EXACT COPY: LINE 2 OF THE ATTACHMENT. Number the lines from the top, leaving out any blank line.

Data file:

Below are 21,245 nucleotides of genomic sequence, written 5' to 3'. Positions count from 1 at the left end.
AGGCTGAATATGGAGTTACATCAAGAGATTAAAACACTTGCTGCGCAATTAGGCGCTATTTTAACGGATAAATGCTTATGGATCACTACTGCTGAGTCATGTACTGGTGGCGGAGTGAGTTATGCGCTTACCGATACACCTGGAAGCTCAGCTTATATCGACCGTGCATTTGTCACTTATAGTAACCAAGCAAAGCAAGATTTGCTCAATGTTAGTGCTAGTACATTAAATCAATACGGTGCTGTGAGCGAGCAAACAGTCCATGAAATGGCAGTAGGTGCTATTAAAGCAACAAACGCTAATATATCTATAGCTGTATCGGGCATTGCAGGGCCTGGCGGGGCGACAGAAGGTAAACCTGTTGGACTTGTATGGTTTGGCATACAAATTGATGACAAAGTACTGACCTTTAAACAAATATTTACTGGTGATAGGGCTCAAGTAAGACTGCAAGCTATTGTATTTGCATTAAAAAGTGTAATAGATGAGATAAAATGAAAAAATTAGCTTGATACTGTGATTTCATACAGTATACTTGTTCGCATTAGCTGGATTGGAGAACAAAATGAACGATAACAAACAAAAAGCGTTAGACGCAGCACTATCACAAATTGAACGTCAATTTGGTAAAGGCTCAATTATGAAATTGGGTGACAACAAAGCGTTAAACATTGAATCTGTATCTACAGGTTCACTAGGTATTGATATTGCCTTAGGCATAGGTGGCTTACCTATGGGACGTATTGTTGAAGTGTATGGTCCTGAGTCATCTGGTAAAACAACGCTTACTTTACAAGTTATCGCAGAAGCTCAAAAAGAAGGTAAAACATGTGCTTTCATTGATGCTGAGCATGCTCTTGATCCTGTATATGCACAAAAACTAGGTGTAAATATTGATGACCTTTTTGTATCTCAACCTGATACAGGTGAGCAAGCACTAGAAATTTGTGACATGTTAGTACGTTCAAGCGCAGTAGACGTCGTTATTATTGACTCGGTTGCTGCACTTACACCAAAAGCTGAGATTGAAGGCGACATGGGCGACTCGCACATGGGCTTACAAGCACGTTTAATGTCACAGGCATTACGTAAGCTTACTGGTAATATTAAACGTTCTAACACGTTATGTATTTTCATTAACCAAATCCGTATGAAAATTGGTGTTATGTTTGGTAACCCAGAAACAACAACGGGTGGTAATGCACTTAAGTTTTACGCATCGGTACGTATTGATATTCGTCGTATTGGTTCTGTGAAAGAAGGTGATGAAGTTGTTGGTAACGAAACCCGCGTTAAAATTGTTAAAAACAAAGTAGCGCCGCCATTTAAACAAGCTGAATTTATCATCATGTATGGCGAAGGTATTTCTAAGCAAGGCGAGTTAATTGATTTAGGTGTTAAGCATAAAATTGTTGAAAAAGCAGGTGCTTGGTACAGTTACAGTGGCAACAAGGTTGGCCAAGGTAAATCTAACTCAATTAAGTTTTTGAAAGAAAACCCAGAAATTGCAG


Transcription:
AGGCTGAATATGGAGTTACATCAAGAGATTAAAACACTTGCTGCGCAATTAGGCGCTATTTTAACGGATAAATGCTTATGGATCACTACTGCTGAGTCATGTACTGGTGGCGGAGTGAGTTATGCGCTTACCGATACACCTGGAAGCTCAGCTTATATCGACCGTGCATTTGTCACTTATAGTAACCAAGCAAAGCAAGATTTGCTCAATGTTAGTGCTAGTACATTAAATCAATACGGTGCTGTGAGCGAGCAAACAGTCCATGAAATGGCAGTAGGTGCTATTAAAGCAACAAACGCTAATATATCTATAGCTGTATCGGGCATTGCAGGGCCTGGCGGGGCGACAGAAGGTAAACCTGTTGGACTTGTATGGTTTGGCATACAAATTGATGACAAAGTACTGACCTTTAAACAAATATTTACTGGTGATAGGGCTCAAGTAAGACTGCAAGCTATTGTATTTGCATTAAAAAGTGTAATAGATGAGATAAAATGAAAAAATTAGCTTGATACTGTGATTTCATACAGTATACTTGTTCGCATTAGCTGGATTGGAGAACAAAATGAACGATAACAAACAAAAAGCGTTAGACGCAGCACTATCACAAATTGAACGTCAATTTGGTAAAGGCTCAATTATGAAATTGGGTGACAACAAAGCGTTAAACATTGAATCTGTATCTACAGGTTCACTAGGTATTGATATTGCCTTAGGCATAGGTGGCTTACCTATGGGACGTATTGTTGAAGTGTATGGTCCTGAGTCATCTGGTAAAACAACGCTTACTTTACAAGTTATCGCAGAAGCTCAAAAAGAAGGTAAAACATGTGCTTTCATTGATGCTGAGCATGCTCTTGATCCTGTATATGCACAAAAACTAGGTGTAAATATTGATGACCTTTTTGTATCTCAACCTGATACAGGTGAGCAAGCACTAGAAATTTGTGACATGTTAGTACGTTCAAGCGCAGTAGACGTCGTTATTATTGACTCGGTTGCTGCACTTACACCAAAAGCTGAGATTGAAGGCGACATGGGCGACTCGCACATGGGCTTACAAGCACGTTTAATGTCACAGGCATTACGTAAGCTTACTGGTAATATTAAACGTTCTAACACGTTATGTATTTTCATTAACCAAATCCGTATGAAAATTGGTGTTATGTTTGGTAACCCAGAAACAACAACGGGTGGTAATGCACTTAAGTTTTACGCATCGGTACGTATTGATATTCGTCGTATTGGTTCTGTGAAAGAAGGTGATGAAGTTGTTGGTAACGAAACCCGCGTTAAAATTGTTAAAAACAAAGTAGCGCCGCCATTTAAACAAGCTGAATTTATCATCATGTATGGCGAAGGTATTTCTAAGCAAGGCGAGTTAATTGATTTAGGTGTTAAGCATAAAATTGTTGAAAAAGCAGGTGCTTGGTACAGTTACAGTGGCAACAAGGTTGGCCAAGGTAAATCTAACTCAATTAAGTTTTTGAAAGAAAACCCAGAAATTGCAG